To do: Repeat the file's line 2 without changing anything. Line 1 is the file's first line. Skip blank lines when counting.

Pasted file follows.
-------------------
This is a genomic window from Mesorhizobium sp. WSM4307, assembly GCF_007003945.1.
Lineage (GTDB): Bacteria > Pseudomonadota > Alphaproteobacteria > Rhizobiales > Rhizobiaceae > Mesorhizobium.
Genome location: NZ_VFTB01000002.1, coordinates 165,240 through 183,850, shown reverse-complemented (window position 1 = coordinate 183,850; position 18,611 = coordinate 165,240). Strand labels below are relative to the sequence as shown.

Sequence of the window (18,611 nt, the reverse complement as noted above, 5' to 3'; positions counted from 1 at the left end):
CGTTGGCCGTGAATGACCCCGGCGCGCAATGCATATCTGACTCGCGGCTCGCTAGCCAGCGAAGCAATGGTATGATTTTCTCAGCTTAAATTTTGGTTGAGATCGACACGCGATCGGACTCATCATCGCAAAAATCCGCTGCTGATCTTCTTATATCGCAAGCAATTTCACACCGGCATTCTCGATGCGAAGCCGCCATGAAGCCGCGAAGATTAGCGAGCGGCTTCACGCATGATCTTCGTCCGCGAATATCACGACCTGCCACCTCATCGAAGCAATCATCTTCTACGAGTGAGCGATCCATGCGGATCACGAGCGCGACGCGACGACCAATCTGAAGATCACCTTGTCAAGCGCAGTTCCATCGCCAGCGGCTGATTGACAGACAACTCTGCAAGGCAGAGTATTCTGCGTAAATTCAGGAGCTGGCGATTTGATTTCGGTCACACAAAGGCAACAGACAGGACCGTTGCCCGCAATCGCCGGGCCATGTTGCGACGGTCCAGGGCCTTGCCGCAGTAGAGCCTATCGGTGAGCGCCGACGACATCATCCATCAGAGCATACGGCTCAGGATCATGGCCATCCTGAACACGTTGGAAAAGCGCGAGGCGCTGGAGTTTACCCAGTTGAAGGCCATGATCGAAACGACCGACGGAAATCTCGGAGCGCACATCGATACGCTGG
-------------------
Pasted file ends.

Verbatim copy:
Lineage (GTDB): Bacteria > Pseudomonadota > Alphaproteobacteria > Rhizobiales > Rhizobiaceae > Mesorhizobium.